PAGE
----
Food

ToastedTruffles

Early Adopter
I've recently been enjoying cooking a certain kind of meal, and that led me to start wondering about what kinds of meals other people tend to like.

What I've been doing is I've been taking a cast iron pan and putting it into my oven to preheat at 350F. While this is happening, I'm marinading a couple of pork chops and preparing some potatoes, carrots, and onions.

The oven usually pre-heats before I'm finished preparing the vegetables, so I put the pork chops onto the pan to do some cooking and hopefully get a bit of a sear on them.

I chop the vegetables up reasonably small, and then toss them in olive oil and salt. Once this is done, I take the pork chops out of the oven and move them on to a plate temporarily. The vegetables are then transferred into the hot pan, and the pork chops are laid on top of them.

The idea is that the pork chops are slowly and thoroughly cooked, and their fats and juices are absorbed by the potatoes and carrots as they cook. Since it's such a big thermal mass, I don't have to worry about taking it out of the oven at a really specific time, and can even leave it in for a while as long as I turn the temperature down a bit.

I've had this a couple of days in a row so far, and so far I've found this to be a very low maintenance one-pan meal that tastes fantastic.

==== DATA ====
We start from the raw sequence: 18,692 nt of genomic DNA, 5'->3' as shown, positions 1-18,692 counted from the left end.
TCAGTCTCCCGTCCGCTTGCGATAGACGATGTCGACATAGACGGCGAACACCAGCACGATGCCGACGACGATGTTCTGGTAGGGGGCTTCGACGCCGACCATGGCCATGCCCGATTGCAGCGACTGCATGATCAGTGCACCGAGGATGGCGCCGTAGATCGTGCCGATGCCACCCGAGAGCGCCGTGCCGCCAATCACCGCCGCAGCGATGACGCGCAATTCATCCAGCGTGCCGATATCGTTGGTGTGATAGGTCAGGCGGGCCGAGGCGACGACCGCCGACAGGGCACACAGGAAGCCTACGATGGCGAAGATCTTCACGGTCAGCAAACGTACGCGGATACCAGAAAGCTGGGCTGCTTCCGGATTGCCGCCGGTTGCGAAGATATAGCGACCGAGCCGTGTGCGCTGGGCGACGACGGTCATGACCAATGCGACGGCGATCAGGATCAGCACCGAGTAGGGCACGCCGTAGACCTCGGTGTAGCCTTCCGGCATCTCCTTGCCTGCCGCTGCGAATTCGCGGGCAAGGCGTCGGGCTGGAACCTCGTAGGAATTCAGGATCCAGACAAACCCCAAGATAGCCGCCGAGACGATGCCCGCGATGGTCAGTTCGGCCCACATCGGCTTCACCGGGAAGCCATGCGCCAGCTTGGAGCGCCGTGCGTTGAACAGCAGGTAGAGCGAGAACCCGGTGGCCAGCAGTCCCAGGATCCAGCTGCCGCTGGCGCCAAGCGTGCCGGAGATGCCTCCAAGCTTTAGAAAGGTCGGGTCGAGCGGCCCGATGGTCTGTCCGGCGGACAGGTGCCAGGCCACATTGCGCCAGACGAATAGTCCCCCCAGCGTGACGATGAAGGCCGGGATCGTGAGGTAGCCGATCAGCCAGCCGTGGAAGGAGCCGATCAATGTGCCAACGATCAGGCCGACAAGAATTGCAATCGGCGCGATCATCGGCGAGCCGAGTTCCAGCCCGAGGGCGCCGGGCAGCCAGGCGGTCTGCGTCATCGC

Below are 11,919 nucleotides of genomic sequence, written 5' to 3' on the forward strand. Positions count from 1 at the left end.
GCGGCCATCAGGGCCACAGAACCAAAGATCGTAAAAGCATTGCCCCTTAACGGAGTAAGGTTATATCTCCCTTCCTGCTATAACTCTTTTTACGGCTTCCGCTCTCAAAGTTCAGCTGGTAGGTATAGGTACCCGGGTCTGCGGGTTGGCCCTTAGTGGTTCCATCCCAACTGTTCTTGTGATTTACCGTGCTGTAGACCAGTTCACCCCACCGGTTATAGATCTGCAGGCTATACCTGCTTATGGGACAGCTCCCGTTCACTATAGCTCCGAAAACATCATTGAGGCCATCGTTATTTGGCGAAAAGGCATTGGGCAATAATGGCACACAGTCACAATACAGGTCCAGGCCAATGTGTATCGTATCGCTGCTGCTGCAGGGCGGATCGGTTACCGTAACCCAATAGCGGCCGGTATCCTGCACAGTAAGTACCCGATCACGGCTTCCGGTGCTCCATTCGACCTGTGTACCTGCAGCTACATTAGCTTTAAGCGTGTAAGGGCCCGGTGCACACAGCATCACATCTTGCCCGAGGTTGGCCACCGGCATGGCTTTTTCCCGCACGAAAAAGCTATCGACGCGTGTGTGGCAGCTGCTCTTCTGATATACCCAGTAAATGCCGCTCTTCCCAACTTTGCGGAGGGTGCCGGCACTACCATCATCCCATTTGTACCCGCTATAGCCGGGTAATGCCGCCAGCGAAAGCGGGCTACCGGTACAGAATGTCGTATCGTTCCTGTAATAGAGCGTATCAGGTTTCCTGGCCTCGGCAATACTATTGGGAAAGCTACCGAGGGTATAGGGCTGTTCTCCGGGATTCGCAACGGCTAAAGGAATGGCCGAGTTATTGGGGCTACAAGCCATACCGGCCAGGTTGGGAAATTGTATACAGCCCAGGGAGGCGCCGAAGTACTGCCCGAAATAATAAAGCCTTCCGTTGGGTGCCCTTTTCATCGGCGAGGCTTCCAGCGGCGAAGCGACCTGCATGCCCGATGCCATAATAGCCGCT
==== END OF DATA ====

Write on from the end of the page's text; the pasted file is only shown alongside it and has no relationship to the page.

~

Do you have any sorts of meals you like to prepare? Maybe something that's even simpler than this? Maybe something that's a bit more complicated, but is well worth it?
AA

Hopeful Pioneer
>tfw no stove or oven, even a microwave
Besides such non-cookery as cereal I like to make Russian-style sandwiches when I'm peckish. Slice of bread topped with mayonnaise, smoked cheese, cheap sausage and some salami. Hopefully I can get back into cooking, I used to make all sorts of stuff, even lasagna, in a pressure cooker.
Background Pony #1488

𓃗𓂸
I've been really busy so the most complicated meals I make right now are pizza from scratch and "The Poorman's Meal" from the YouTube channel Great Depression Cooking. I've discovered how to bend a can of peas so I can dump them straight into my mouth without even dirtying a fork. I do that most days. I used to make a ton of freezable burritos and stuff half my freezer full of them. Hopefully I'll have time to start doing that again soon.
Soft Lava
Marenheit Contributor - This little pony contributed to the Marenheit fundraiser of 2020
Auti.. Artist -

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Borscht.

Step one. Get Beet. Cut that bitch.

Step two. Boil water till it's hot as fuck.

Step three. Add chicken leg. Raw. With blood over it. Shove that whore in there.

Step four. Say blyat. Loud. So neighbours can her you and tremble in fear as you fucking cook.

Step five. Mix the shit together. Add salts for good luck and swear on Putin's grave you didn't add too much salt to the point of the whole fucking meal becoming unedible salty shit-fuck.

Step six. Watch in awe as your red fucking mess of a soup rises up from the pot right into your fucking mounth, saturated steam filling your kitchen like it's 1945 all over again.

Step seven. Load up your Calashnikov, listen to the russian anthem and fucking eat.
ToastedTruffles

Early Adopter
I've been making bread. I mix up the dough before I go to bed and then cook it in the oven the day afterwards. Bread's a very forgiving kind of recipe, so it almost always turns out well.
skybrook